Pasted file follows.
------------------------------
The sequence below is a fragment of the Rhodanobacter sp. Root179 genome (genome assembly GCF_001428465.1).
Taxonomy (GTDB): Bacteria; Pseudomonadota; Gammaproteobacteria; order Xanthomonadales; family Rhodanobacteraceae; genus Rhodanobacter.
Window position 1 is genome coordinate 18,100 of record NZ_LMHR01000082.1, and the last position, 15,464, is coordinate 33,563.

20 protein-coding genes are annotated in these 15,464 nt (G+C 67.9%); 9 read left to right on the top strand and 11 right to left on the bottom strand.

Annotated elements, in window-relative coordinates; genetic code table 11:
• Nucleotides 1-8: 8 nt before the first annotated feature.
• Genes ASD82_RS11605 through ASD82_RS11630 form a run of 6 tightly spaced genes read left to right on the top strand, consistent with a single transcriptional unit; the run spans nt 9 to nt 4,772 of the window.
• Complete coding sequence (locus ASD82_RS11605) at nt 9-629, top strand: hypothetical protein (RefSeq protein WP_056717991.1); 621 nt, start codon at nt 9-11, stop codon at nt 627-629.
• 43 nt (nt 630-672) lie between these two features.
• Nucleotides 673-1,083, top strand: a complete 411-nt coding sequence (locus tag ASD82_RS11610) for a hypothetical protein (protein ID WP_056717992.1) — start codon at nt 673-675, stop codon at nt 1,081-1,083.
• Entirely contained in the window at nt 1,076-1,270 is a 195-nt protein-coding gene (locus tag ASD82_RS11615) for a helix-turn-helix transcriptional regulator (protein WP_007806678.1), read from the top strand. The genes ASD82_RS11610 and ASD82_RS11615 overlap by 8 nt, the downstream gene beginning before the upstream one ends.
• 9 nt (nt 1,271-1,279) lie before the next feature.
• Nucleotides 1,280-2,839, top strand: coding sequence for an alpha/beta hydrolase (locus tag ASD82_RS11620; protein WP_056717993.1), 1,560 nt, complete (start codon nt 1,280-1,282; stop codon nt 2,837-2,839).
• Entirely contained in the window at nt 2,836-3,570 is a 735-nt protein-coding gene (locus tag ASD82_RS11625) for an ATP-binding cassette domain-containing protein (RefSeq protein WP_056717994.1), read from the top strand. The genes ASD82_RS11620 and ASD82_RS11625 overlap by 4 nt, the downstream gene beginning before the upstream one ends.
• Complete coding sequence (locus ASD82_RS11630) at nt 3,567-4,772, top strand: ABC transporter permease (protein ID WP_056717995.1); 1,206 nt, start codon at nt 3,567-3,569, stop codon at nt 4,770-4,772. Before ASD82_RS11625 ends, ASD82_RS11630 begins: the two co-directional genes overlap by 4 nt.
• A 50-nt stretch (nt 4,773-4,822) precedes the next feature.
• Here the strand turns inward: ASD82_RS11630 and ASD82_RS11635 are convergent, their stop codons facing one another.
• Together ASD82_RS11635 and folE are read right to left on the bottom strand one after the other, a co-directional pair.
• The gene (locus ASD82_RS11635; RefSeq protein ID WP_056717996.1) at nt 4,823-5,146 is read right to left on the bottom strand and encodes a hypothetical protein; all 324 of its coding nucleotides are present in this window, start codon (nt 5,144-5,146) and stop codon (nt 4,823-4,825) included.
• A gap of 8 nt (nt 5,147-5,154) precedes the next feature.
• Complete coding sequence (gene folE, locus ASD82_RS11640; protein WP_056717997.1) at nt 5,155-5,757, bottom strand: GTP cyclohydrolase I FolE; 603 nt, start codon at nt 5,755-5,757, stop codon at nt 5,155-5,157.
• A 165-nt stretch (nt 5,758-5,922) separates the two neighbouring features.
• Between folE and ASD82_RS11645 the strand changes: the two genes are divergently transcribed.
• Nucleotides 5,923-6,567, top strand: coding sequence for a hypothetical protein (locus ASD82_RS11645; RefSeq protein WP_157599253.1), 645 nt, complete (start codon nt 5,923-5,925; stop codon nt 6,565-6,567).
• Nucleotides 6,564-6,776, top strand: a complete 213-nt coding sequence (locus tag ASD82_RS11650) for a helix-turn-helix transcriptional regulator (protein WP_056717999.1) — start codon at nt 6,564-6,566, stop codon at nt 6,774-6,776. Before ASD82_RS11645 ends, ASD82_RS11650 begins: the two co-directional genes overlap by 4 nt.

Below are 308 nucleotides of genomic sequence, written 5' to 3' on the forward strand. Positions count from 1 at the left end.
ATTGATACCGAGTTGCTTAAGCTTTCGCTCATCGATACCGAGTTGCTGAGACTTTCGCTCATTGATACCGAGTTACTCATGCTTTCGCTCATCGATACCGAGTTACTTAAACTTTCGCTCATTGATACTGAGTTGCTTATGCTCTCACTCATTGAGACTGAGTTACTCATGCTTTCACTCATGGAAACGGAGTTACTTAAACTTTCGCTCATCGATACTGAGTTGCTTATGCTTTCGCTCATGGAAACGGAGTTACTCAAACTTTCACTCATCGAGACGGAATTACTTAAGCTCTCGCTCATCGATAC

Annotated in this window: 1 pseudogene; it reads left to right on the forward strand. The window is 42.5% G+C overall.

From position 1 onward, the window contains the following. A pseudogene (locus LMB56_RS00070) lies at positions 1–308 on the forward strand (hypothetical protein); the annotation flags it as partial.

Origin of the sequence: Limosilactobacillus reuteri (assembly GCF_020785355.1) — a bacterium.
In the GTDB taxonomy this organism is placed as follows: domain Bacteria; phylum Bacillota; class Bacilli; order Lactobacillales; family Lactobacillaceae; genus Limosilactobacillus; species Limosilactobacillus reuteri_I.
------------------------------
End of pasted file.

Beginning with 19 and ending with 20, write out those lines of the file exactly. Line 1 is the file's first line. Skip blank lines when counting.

• The gene (locus ASD82_RS11635; RefSeq protein ID WP_056717996.1) at nt 4,823-5,146 is read right to left on the bottom strand and encodes a hypothetical protein; all 324 of its coding nucleotides are present in this window, start codon (nt 5,144-5,146) and stop codon (nt 4,823-4,825) included.
• A gap of 8 nt (nt 5,147-5,154) precedes the next feature.